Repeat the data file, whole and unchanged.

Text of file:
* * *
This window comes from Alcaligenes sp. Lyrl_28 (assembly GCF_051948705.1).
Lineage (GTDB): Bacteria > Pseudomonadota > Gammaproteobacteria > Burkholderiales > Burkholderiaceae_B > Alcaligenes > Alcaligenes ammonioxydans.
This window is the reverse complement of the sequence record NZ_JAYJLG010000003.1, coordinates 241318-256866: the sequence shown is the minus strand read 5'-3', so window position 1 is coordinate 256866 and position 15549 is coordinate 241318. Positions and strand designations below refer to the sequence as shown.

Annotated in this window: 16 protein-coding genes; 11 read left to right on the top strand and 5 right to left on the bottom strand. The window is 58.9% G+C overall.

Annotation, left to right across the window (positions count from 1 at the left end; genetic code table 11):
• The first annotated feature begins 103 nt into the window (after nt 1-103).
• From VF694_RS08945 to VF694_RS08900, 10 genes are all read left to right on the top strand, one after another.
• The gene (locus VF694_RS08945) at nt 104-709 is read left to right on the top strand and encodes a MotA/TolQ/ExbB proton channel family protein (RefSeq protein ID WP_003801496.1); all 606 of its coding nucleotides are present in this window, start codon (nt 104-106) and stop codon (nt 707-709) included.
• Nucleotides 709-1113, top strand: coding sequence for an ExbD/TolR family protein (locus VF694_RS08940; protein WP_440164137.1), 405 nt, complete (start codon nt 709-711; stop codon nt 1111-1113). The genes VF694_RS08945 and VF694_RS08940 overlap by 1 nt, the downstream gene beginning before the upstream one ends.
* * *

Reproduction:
This window comes from Alcaligenes sp. Lyrl_28 (assembly GCF_051948705.1).
Lineage (GTDB): Bacteria > Pseudomonadota > Gammaproteobacteria > Burkholderiales > Burkholderiaceae_B > Alcaligenes > Alcaligenes ammonioxydans.
This window is the reverse complement of the sequence record NZ_JAYJLG010000003.1, coordinates 241318-256866: the sequence shown is the minus strand read 5'-3', so window position 1 is coordinate 256866 and position 15549 is coordinate 241318. Positions and strand designations below refer to the sequence as shown.

Annotated in this window: 16 protein-coding genes; 11 read left to right on the top strand and 5 right to left on the bottom strand. The window is 58.9% G+C overall.

Annotation, left to right across the window (positions count from 1 at the left end; genetic code table 11):
• The first annotated feature begins 103 nt into the window (after nt 1-103).
• From VF694_RS08945 to VF694_RS08900, 10 genes are all read left to right on the top strand, one after another.
• The gene (locus VF694_RS08945) at nt 104-709 is read left to right on the top strand and encodes a MotA/TolQ/ExbB proton channel family protein (RefSeq protein ID WP_003801496.1); all 606 of its coding nucleotides are present in this window, start codon (nt 104-106) and stop codon (nt 707-709) included.
• Nucleotides 709-1113, top strand: coding sequence for an ExbD/TolR family protein (locus VF694_RS08940; protein WP_440164137.1), 405 nt, complete (start codon nt 709-711; stop codon nt 1111-1113). The genes VF694_RS08945 and VF694_RS08940 overlap by 1 nt, the downstream gene beginning before the upstream one ends.